sudo fdisk -l

you should be able to recognise your drive by the size, the path we are looking for will look something like this: /dev/sda1

Once you have identified your external hard drive, you can use fdisk to format the partition. If you are formatting a hard drive with existing partitions and want the delete these then you can use the following commands:

sudo fdisk /dev/sda1

The above command will run fdisk against the chosen drive, in this case mine was /dev/sda1

Next, we hit:


Hitting ‘d’ and <ENTER> this will delete the partitions, if you have multiple onea, then you will need to run this command multiple times and select the partition number.

Once you have deleted the partitions, you will then need to write the changes to the disk. We can do this by typing ‘w’ and hitting <ENTER>.


This will write the changes to the partition table.

Next, we need to create the new partition.

sudo fdisk /dev/sda1





To explain, ‘n’ will navigate you to the new options. ‘p’ will select partition. ‘1’ will specify the partition number. Finally, ‘w’ will write the changes. 

We have created a new partition, now we need to create the filesystem and format the partition. You can do this by running the following command:

sudo mkfs -t ext4 /dev/sda1

Now we need to mount the file system. First, create a folder on the Pi that the device will mount to. In this case, I created a folder in the root called ‘exhdd’. This folder will be used as the mount point. To create this folder, you can run the following command:

sudo mkdir /exhdd

Now that we have the folder to mount to, we just need to mount the drive and map it to the folder.

sudo mount /dev/sda1 /exhdd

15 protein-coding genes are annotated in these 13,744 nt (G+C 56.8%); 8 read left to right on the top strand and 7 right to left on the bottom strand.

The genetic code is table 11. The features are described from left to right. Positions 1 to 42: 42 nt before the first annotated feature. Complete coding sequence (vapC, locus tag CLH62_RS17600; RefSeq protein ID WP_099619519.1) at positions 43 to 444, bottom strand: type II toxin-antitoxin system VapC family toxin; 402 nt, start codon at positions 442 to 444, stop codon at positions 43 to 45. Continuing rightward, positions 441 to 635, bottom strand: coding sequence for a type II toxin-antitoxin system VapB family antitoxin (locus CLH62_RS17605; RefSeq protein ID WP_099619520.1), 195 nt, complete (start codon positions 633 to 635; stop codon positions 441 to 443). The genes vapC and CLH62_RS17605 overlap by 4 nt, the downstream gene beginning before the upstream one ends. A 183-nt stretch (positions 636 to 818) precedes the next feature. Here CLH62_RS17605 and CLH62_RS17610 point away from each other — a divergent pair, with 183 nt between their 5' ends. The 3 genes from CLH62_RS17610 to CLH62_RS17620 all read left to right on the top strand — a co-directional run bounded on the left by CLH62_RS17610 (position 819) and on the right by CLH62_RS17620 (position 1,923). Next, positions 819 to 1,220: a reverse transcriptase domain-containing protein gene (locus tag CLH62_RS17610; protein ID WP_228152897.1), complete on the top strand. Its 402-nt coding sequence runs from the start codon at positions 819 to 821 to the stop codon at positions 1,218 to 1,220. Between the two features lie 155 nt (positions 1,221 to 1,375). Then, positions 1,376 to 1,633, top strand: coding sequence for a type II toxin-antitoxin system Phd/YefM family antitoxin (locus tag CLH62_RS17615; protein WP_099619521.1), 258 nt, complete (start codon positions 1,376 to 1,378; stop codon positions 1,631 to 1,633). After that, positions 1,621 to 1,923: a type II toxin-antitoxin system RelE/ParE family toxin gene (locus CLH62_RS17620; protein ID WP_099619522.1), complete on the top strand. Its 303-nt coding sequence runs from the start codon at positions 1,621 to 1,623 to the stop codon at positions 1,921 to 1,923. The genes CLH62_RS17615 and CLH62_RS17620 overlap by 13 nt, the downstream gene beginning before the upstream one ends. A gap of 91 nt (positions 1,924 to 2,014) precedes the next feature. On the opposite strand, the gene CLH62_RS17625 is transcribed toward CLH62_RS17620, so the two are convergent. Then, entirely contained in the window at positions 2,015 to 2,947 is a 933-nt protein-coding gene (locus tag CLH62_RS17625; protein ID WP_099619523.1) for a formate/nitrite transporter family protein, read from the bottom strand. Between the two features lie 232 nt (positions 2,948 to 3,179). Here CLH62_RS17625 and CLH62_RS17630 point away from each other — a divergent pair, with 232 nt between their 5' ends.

If we then navigate to /exhdd, this is now our external hard drive. If you want, you can create a folder in here which will be used as the share.

sudo mkdir /exhdd/share

Now that we have the folder to mount to, we just need to mount the drive and map it to the folder.

sudo mount /dev/sda1 /exhdd

If we then navigate to /exhdd, this is now our external hard drive. If you want, you can create a folder in here which will be used as the share.

sudo mkdir /exhdd/share

So now we have our share folder on our external hard drive, which has now been mounted.

We can now configure Samba to share this folder as a network share.

Configuring the Samba service

By this point, you should have Samba installed and a folder in which you want to share, in this example I will use the folder created on my external hard drive. To configure Samba, we need to modify the samba config file. For this we will use Nano which is a command line text editor, you could also use mousepad or leafpad if you have installed them.

sudo nano /etc/samba/smb.conf

Within this config file, scroll write down to the bottom and add the following text:

[Master Share]

path= /exhdd/share